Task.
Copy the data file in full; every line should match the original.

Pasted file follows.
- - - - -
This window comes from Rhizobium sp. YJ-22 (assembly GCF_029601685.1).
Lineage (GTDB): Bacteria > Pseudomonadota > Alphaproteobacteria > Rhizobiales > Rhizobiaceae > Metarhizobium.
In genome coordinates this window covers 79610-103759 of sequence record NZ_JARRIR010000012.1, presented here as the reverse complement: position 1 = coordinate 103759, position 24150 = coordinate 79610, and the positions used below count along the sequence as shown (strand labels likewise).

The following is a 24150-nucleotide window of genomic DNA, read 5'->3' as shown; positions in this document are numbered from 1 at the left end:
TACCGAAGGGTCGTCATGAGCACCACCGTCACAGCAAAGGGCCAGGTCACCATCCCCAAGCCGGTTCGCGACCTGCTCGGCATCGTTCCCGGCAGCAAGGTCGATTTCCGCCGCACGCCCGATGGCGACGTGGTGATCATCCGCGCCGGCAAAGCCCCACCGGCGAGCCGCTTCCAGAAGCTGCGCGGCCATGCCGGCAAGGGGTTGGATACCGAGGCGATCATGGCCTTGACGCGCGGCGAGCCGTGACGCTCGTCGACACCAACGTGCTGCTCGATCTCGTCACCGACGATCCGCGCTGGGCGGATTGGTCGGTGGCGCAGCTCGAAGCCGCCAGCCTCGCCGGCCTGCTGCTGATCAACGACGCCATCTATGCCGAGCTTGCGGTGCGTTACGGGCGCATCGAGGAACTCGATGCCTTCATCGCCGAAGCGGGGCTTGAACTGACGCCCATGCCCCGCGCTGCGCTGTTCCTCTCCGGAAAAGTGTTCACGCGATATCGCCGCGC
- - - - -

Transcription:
This window comes from Rhizobium sp. YJ-22 (assembly GCF_029601685.1).
Lineage (GTDB): Bacteria > Pseudomonadota > Alphaproteobacteria > Rhizobiales > Rhizobiaceae > Metarhizobium.
In genome coordinates this window covers 79610-103759 of sequence record NZ_JARRIR010000012.1, presented here as the reverse complement: position 1 = coordinate 103759, position 24150 = coordinate 79610, and the positions used below count along the sequence as shown (strand labels likewise).

The following is a 24150-nucleotide window of genomic DNA, read 5'->3' as shown; positions in this document are numbered from 1 at the left end:
TACCGAAGGGTCGTCATGAGCACCACCGTCACAGCAAAGGGCCAGGTCACCATCCCCAAGCCGGTTCGCGACCTGCTCGGCATCGTTCCCGGCAGCAAGGTCGATTTCCGCCGCACGCCCGATGGCGACGTGGTGATCATCCGCGCCGGCAAAGCCCCACCGGCGAGCCGCTTCCAGAAGCTGCGCGGCCATGCCGGCAAGGGGTTGGATACCGAGGCGATCATGGCCTTGACGCGCGGCGAGCCGTGACGCTCGTCGACACCAACGTGCTGCTCGATCTCGTCACCGACGATCCGCGCTGGGCGGATTGGTCGGTGGCGCAGCTCGAAGCCGCCAGCCTCGCCGGCCTGCTGCTGATCAACGACGCCATCTATGCCGAGCTTGCGGTGCGTTACGGGCGCATCGAGGAACTCGATGCCTTCATCGCCGAAGCGGGGCTTGAACTGACGCCCATGCCCCGCGCTGCGCTGTTCCTCTCCGGAAAAGTGTTCACGCGATATCGCCGCGC